(All images by Andrew Norman, reproduced with permission)
The Peak District of Northern England is an ancient landscape steeped in history and folklore, from fairies and Robin Hood to stone circles and – more ominously – plague. And it’s to that sinister illness that the five curious stone slabs above trace their origins.
While the village of Eyam famously became known as the ‘plague village’ after an outbreak of the disease in 1665, a lesser known case of the plague had occurred in the nearby village of Curbar 30 years earlier.
The deadly outbreak claimed the lives of a family at Grislowfields Farm in 1632. They were Thomas and Ada Cundy, who perished with their children Olive, Nellie and young Thomas. Their simple graves, located above Curbar, are a poignant reminder of their tragic fate.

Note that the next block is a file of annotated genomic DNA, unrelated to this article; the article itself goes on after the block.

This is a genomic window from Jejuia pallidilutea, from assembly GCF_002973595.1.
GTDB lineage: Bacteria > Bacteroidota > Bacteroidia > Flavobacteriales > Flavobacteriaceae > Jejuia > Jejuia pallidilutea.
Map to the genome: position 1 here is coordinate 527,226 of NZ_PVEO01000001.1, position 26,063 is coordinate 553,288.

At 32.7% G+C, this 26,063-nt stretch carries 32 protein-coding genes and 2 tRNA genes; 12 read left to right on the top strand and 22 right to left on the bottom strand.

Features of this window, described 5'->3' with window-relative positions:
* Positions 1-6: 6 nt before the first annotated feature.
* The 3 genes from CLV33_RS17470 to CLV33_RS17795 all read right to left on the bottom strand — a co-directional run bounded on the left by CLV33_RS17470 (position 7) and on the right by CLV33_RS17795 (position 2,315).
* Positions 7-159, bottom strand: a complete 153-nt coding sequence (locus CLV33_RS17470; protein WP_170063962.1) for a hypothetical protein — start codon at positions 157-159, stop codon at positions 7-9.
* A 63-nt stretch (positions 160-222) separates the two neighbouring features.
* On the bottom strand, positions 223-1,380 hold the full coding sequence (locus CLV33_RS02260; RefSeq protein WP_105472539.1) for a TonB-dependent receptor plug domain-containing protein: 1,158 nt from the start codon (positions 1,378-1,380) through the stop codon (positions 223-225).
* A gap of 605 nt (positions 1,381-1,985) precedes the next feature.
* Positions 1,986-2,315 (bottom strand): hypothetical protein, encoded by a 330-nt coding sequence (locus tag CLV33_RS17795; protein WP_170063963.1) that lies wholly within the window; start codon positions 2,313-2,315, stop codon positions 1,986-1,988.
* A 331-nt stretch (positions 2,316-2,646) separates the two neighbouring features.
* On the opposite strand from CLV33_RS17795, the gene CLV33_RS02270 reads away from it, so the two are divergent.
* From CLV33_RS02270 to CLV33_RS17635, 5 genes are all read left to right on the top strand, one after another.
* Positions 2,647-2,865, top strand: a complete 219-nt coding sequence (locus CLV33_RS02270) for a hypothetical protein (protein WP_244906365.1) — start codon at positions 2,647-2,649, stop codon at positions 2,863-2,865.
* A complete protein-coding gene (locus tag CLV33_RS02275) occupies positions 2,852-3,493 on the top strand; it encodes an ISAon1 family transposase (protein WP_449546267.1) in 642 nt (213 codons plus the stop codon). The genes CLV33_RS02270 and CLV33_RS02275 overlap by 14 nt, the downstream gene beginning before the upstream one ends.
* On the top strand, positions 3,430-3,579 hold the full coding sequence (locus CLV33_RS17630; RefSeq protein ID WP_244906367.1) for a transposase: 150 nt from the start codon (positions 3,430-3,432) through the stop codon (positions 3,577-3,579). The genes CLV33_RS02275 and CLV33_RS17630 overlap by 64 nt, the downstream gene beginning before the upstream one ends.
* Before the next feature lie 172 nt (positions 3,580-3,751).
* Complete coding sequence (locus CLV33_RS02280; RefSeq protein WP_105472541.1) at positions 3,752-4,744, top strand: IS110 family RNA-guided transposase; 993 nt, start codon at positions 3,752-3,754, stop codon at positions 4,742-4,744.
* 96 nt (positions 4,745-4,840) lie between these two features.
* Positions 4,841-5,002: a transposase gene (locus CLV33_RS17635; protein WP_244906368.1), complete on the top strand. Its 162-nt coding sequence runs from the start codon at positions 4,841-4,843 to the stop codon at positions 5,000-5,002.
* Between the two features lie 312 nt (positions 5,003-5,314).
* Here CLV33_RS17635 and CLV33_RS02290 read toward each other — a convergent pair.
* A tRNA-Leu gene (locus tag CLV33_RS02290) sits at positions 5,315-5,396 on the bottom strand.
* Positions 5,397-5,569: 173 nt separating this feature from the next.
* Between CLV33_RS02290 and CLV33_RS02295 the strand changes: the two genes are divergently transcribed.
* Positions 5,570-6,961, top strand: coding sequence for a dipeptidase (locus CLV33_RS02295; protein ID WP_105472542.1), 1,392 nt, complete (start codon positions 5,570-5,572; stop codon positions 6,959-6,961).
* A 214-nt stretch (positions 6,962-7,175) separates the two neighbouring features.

It isn’t known who buried the Cundy family. Their graves remained hidden for years until a local woman identified as ‘Mrs H.’, intrigued by a map reference to the burial ground, set about trying the find them.
After searching the rough ground near the footpath, she finally uncovered the first stone, marked O.C. – Olive Cundy. Soon all the graves were visible once more, and Mrs H. continued to look after them until moving to the village of Grindleford in 1938.
The lonely graves of the Cundy family remain visible today. Nearby is a tiny cottage that had once served as the Curbar lock-up, designed to house Civil War prisoners overnight en route to Sheffield gaol. (All photos by Andrew Norman.)